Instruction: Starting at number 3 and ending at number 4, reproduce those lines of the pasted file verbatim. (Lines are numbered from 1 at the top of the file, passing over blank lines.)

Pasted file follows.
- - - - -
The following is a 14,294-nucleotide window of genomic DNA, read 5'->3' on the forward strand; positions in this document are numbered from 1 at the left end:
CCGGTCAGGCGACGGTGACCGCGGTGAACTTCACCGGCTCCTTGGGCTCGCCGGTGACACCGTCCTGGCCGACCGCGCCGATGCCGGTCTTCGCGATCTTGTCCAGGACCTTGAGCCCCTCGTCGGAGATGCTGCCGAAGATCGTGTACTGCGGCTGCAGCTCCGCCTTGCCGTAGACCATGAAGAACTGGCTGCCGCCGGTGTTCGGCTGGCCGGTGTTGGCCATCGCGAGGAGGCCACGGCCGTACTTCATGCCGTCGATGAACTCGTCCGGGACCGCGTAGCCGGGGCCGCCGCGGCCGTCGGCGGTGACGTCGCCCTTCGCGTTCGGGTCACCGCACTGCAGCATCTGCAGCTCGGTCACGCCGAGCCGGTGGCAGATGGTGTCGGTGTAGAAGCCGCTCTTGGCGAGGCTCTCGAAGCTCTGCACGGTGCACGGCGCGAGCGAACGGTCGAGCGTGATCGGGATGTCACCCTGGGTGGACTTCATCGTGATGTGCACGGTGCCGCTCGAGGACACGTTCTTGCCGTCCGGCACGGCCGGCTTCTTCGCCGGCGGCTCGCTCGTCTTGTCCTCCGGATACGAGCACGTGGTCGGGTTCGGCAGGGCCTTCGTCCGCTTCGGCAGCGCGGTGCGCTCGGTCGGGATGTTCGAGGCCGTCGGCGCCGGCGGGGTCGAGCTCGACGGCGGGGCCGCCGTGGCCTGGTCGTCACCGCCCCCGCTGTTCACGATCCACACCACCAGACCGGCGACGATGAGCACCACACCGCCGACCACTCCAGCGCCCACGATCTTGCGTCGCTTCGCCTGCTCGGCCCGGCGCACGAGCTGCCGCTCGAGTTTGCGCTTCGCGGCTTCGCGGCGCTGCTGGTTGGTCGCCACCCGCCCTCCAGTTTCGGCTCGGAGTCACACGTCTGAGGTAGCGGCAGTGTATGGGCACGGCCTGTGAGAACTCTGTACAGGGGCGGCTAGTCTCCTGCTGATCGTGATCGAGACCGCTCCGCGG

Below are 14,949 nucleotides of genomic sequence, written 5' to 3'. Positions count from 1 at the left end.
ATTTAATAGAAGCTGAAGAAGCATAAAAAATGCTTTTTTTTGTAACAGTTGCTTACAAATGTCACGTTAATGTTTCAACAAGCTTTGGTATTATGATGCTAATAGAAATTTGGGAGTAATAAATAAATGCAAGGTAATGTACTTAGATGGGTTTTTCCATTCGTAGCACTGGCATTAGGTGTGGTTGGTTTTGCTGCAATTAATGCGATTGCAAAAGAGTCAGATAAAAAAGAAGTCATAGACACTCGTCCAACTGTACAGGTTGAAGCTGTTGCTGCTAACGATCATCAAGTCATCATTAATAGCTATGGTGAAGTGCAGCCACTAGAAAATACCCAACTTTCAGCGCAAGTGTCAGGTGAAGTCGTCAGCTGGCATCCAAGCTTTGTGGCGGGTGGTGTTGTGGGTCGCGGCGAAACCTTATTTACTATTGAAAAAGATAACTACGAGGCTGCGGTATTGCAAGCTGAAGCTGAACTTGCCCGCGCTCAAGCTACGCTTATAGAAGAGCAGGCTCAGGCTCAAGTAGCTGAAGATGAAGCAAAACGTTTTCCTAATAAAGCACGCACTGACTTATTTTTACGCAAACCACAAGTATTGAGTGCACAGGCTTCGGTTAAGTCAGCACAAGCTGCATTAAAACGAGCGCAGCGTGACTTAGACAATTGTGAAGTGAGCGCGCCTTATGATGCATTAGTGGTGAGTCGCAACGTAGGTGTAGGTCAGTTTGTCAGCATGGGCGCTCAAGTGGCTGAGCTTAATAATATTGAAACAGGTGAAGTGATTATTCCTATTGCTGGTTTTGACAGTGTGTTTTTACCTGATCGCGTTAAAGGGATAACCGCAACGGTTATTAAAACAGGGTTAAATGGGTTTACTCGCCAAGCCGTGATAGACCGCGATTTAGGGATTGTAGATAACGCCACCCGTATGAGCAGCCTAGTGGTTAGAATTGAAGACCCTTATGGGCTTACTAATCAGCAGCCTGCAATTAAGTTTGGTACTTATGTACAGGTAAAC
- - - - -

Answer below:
Below are 14,949 nucleotides of genomic sequence, written 5' to 3'. Positions count from 1 at the left end.
ATTTAATAGAAGCTGAAGAAGCATAAAAAATGCTTTTTTTTGTAACAGTTGCTTACAAATGTCACGTTAATGTTTCAACAAGCTTTGGTATTATGATGCTAATAGAAATTTGGGAGTAATAAATAAATGCAAGGTAATGTACTTAGATGGGTTTTTCCATTCGTAGCACTGGCATTAGGTGTGGTTGGTTTTGCTGCAATTAATGCGATTGCAAAAGAGTCAGATAAAAAAGAAGTCATAGACACTCGTCCAACTGTACAGGTTGAAGCTGTTGCTGCTAACGATCATCAAGTCATCATTAATAGCTATGGTGAAGTGCAGCCACTAGAAAATACCCAACTTTCAGCGCAAGTGTCAGGTGAAGTCGTCAGCTGGCATCCAAGCTTTGTGGCGGGTGGTGTTGTGGGTCGCGGCGAAACCTTATTTACTATTGAAAAAGATAACTACGAGGCTGCGGTATTGCAAGCTGAAGCTGAACTTGCCCGCGCTCAAGCTACGCTTATAGAAGAGCAGGCTCAGGCTCAAGTAGCTGAAGATGAAGCAAAACGTTTTCCTAATAAAGCACGCACTGACTTATTTTTACGCAAACCACAAGTATTGAGTGCACAGGCTTCGGTTAAGTCAGCACAAGCTGCATTAAAACGAGCGCAGCGTGACTTAGACAATTGTGAAGTGAGCGCGCCTTATGATGCATTAGTGGTGAGTCGCAACGTAGGTGTAGGTCAGTTTGTCAGCATGGGCGCTCAAGTGGCTGAGCTTAATAATATTGAAACAGGTGAAGTGATTATTCCTATTGCTGGTTTTGACAGTGTGTTTTTACCTGATCGCGTTAAAGGGATAACCGCAACGGTTATTAAAACAGGGTTAAATGGGTTTACTCGCCAAGCCGTGATAGACCGCGATTTAGGGATTGTAGATAACGCCACCCGTATGAGCAGCCTAGTGGTTAGAATTGAAGACCCTTATGGGCTTACTAATCAGCAGCCTGCAATTAAGTTTGGTACTTATGTACAGGTAAAC